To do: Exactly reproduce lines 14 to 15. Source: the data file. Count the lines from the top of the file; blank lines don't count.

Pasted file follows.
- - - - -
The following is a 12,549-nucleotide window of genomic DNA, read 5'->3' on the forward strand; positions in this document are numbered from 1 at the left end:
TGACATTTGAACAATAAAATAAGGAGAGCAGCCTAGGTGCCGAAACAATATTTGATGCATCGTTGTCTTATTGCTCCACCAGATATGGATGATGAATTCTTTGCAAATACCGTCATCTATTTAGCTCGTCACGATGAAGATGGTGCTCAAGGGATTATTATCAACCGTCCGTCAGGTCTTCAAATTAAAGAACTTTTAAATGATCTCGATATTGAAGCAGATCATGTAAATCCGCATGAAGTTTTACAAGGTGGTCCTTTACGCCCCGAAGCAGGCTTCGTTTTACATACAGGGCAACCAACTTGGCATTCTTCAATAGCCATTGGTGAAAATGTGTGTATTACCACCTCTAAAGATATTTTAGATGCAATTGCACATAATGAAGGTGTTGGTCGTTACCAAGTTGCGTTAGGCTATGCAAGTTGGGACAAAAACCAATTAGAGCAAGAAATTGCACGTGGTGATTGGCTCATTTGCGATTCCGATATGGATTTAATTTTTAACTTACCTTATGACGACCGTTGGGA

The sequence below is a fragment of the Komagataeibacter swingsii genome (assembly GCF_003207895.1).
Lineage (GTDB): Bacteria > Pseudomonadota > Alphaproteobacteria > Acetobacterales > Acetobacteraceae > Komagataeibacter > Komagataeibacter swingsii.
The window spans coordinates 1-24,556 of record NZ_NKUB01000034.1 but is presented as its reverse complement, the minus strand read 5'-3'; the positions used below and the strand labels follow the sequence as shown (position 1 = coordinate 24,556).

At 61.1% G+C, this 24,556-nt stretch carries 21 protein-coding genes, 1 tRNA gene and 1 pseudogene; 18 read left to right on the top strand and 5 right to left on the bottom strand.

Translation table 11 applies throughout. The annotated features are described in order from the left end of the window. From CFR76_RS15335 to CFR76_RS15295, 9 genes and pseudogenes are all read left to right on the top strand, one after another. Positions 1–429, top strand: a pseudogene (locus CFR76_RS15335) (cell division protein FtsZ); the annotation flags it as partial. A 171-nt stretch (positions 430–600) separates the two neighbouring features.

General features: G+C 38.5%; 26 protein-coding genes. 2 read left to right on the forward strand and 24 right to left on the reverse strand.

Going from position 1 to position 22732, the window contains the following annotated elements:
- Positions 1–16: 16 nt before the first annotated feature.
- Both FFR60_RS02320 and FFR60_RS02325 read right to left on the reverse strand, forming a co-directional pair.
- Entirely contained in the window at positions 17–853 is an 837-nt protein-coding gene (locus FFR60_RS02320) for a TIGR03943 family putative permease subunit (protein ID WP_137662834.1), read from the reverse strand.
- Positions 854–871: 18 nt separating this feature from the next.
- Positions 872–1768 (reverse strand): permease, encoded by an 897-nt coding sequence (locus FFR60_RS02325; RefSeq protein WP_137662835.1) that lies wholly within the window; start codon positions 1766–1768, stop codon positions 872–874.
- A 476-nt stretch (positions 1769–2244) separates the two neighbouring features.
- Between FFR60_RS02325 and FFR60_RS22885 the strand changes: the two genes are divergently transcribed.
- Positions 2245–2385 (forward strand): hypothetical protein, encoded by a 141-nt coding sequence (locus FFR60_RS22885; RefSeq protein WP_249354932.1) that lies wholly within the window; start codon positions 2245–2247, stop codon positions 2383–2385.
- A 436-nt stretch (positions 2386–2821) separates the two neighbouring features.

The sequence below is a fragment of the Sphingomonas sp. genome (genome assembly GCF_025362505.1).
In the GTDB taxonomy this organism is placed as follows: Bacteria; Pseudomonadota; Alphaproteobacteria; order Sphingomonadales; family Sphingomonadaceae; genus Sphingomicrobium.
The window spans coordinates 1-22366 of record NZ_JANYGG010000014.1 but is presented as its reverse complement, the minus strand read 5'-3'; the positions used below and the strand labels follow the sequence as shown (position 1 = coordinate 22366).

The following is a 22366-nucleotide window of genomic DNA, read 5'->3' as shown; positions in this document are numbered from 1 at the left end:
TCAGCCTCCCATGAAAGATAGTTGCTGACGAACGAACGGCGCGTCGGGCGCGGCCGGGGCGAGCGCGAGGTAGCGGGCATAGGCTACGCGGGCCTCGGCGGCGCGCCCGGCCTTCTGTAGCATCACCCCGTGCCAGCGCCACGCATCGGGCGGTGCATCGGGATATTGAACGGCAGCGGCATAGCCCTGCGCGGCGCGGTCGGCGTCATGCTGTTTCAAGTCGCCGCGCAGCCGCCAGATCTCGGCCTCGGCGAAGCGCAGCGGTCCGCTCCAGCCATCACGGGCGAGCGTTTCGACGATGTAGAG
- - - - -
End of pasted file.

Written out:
- Positions 872–1768 (reverse strand): permease, encoded by an 897-nt coding sequence (locus FFR60_RS02325; RefSeq protein WP_137662835.1) that lies wholly within the window; start codon positions 1766–1768, stop codon positions 872–874.
- A 476-nt stretch (positions 1769–2244) separates the two neighbouring features.